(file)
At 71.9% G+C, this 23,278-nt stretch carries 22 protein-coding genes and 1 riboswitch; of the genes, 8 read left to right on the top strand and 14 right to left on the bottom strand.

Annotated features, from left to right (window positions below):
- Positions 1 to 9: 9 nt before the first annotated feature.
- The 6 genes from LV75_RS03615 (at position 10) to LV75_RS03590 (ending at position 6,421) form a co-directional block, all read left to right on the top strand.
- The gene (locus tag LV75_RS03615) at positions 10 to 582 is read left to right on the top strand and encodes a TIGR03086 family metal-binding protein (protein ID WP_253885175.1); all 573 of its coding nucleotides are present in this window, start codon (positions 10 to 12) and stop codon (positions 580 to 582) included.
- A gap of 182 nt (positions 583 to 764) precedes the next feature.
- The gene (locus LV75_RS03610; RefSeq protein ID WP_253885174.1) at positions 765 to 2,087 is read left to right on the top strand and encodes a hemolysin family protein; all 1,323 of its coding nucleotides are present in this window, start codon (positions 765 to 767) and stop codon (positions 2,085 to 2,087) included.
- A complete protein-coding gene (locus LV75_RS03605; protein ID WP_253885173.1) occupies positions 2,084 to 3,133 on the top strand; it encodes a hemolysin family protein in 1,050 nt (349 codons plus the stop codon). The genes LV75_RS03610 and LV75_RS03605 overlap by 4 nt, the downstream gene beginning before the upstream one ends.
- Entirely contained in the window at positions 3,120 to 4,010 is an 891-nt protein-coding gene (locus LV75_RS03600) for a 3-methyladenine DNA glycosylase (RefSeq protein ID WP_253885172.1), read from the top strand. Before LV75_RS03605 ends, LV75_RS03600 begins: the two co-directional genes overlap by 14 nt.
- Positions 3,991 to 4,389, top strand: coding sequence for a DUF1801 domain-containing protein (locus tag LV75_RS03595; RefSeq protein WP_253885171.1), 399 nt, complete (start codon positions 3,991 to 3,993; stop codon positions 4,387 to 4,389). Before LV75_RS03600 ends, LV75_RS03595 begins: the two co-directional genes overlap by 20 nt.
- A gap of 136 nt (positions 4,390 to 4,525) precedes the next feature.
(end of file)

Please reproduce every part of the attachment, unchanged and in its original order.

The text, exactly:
At 71.9% G+C, this 23,278-nt stretch carries 22 protein-coding genes and 1 riboswitch; of the genes, 8 read left to right on the top strand and 14 right to left on the bottom strand.

Annotated features, from left to right (window positions below):
- Positions 1 to 9: 9 nt before the first annotated feature.
- The 6 genes from LV75_RS03615 (at position 10) to LV75_RS03590 (ending at position 6,421) form a co-directional block, all read left to right on the top strand.
- The gene (locus tag LV75_RS03615) at positions 10 to 582 is read left to right on the top strand and encodes a TIGR03086 family metal-binding protein (protein ID WP_253885175.1); all 573 of its coding nucleotides are present in this window, start codon (positions 10 to 12) and stop codon (positions 580 to 582) included.
- A gap of 182 nt (positions 583 to 764) precedes the next feature.
- The gene (locus LV75_RS03610; RefSeq protein ID WP_253885174.1) at positions 765 to 2,087 is read left to right on the top strand and encodes a hemolysin family protein; all 1,323 of its coding nucleotides are present in this window, start codon (positions 765 to 767) and stop codon (positions 2,085 to 2,087) included.
- A complete protein-coding gene (locus LV75_RS03605; protein ID WP_253885173.1) occupies positions 2,084 to 3,133 on the top strand; it encodes a hemolysin family protein in 1,050 nt (349 codons plus the stop codon). The genes LV75_RS03610 and LV75_RS03605 overlap by 4 nt, the downstream gene beginning before the upstream one ends.
- Entirely contained in the window at positions 3,120 to 4,010 is an 891-nt protein-coding gene (locus LV75_RS03600) for a 3-methyladenine DNA glycosylase (RefSeq protein ID WP_253885172.1), read from the top strand. Before LV75_RS03605 ends, LV75_RS03600 begins: the two co-directional genes overlap by 14 nt.
- Positions 3,991 to 4,389, top strand: coding sequence for a DUF1801 domain-containing protein (locus tag LV75_RS03595; RefSeq protein WP_253885171.1), 399 nt, complete (start codon positions 3,991 to 3,993; stop codon positions 4,387 to 4,389). Before LV75_RS03600 ends, LV75_RS03595 begins: the two co-directional genes overlap by 20 nt.
- A gap of 136 nt (positions 4,390 to 4,525) precedes the next feature.